Unless you’re under six years old, preternaturally gregarious, or in a profession that frequently finds you in front of a camera, you may find it difficult to relax during your headshot session. 

Who cares, right? You’ve been in plenty of high-pressure situations and emerged with flying colors. You’ve closed the big deals, slayed in the board room, presented to audiences who never guessed your knees were knocking. Headshots? Easy-breezy!  And when you flash that megawatt smile, no one will know your palms are sweating.

The camera knows.

Even if you fool your photographer–which is tough if you’ve hired a seasoned professional–the camera is unusually good at spotting tension. When it comes to anxiety, most people have a physical “tell,” however subtle – and the camera somehow picks it up most of the time. What’s a “tell,” you may ask? If you want to take a two-minute entertainment break, Teddy KGB and his Oreos will demonstrate a tell beautifully in this clip from the movie “Rounders”:

John Malkovich shows his tell in Rounders

No time for Malkovich? We’ll cut to the chase.  These are the most common “tells” we’ve observed through the years:

    • The chin tuck (which has the unfortunate side effect of making you look like you have a double chin)
    • A lean-away
    • The “over-smile” or fake smile
    • Eyes that shift away just when the camera goes off
    • Tension around the eyes and mouth
    • Exaggerated opening of the eyes (deer in the headlights)


5 Tips to banish “tells” from your headshot

Fear not! Follow our simple tips to get a relaxed, confident headshot. 

1. Practice. As silly as you may feel, spend a few minutes in front of your bathroom mirror reheasrsing. You’ll be surprised how much easier it’ll be when you get in front of the camera.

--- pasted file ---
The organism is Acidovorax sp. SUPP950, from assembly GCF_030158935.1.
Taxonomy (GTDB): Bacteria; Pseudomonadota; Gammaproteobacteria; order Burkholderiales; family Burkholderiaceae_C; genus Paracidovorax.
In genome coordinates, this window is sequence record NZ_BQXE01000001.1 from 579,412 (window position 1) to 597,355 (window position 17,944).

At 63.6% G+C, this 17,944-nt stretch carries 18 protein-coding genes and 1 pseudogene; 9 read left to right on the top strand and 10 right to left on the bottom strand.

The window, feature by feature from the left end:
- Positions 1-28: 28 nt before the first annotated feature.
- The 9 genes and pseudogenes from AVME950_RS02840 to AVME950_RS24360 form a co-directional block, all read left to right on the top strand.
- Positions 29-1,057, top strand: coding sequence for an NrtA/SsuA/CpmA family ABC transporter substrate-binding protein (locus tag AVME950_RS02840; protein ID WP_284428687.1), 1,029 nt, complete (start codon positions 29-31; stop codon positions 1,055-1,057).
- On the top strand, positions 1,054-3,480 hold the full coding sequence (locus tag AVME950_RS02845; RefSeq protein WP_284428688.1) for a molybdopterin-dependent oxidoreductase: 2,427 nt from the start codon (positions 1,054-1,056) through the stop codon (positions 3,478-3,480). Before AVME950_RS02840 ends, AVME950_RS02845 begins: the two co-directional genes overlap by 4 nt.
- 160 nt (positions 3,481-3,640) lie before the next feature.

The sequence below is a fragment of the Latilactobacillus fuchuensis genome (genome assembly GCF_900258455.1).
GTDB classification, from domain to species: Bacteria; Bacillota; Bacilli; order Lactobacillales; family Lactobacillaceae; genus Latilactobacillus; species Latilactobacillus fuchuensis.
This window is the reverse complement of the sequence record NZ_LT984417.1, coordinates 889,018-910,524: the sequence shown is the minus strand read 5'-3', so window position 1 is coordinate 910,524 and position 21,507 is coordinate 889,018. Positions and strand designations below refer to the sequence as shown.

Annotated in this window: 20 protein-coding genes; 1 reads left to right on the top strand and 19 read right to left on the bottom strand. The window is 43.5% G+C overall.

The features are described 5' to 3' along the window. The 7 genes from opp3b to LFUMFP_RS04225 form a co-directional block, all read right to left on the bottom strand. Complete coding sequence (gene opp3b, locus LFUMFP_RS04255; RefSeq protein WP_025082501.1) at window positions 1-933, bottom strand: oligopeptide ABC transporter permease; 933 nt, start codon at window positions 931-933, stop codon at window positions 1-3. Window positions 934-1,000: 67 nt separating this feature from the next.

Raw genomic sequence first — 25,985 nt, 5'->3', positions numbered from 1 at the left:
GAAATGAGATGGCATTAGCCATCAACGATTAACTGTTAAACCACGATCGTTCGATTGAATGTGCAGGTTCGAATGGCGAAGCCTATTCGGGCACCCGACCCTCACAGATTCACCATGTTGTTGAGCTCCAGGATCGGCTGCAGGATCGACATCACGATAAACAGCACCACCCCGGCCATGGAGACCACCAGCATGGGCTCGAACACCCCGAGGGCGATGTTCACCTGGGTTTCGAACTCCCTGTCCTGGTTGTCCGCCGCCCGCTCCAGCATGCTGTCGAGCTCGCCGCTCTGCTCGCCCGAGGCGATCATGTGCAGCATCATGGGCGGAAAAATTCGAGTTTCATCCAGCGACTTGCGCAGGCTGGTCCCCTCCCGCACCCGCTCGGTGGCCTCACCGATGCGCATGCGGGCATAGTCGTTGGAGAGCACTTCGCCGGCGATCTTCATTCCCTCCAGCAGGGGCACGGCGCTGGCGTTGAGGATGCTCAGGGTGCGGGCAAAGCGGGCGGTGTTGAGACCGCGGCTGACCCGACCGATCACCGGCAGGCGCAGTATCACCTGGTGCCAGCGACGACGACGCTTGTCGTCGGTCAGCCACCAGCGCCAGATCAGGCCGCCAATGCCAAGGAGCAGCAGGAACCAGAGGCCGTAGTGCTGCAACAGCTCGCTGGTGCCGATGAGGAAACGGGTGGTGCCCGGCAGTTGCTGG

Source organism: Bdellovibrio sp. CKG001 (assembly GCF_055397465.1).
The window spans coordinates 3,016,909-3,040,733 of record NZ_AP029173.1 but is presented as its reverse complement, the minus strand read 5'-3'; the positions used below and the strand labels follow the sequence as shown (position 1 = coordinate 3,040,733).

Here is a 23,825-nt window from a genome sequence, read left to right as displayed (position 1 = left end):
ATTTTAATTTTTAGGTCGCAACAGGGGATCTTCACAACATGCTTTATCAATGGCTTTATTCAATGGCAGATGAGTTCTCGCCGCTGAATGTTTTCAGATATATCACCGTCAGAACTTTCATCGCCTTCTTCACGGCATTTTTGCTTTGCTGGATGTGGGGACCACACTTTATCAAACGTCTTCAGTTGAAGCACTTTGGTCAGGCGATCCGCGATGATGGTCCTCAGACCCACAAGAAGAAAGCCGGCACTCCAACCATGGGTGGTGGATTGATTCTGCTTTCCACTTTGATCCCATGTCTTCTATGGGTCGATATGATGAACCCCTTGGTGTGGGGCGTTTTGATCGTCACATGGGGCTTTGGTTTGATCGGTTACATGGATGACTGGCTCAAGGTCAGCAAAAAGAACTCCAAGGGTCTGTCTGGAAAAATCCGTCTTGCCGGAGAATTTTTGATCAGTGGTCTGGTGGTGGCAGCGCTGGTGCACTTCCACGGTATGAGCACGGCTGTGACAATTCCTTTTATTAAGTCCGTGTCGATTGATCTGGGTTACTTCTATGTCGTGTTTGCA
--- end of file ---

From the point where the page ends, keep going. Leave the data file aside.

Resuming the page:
2. Chat with your photographer, before and during. The more comfortable you are with him or her, the more relaxed you’ll be during the shoot. This should be one of your criteria when you’re in the process of hiring your photographer.

3. Take a breath or three. Shut your eyes. Deep breath in, long exhale. This not only is calming, but it literally relaxes your face.

4. Screw up. Yep, we mean that. Screw up! Who cares? Even if your session is relatively short, you have a lot of clicks coming your way. So screw up, laugh, and move on.

5. Be yourself and no one else. If you’re not a person given to big grins, definitely don’t paste one on your face for the shoot. If you tend to laugh a lot, don’t hold back. And if the photographer suggests a pose that doesn’t feel like you, you can try it – but don’t feel like you have to stick with it if it doesn’t feel authentic.

Do these tips work? Why yes, yes they do. At least that’s what our clients have told us frequently over the years, and why our repeat business is so high.

Tip 5 tops ’em all:  Be yourself and no one else.

A headshot is not supposed to be a photo of a perfect you. Perfection is overrated — who among us is perfect? Besides, “perfection” is fundamentally uninteresting — so release that notion. The very best headshots capture that special something-something that you bring into the world every day. Look at the different personalities in these headshots — all different, all authentic, and all a little (or a lot) nervous before the shoot.

Female Corporate Headshot in Studio

Senior executive headshot in corporate office

Corporate headshot in company headquarters

Male corporate headshot photographed in NYC











So accept the jitters, employ the tips, and let the camera focus on the wonderful, unique person you are. Your headshot will thank you!  Want to learn more ? Check out our Guide to Great Headshots. And when you’re ready to schedule your photo shoot, we’re here for you.

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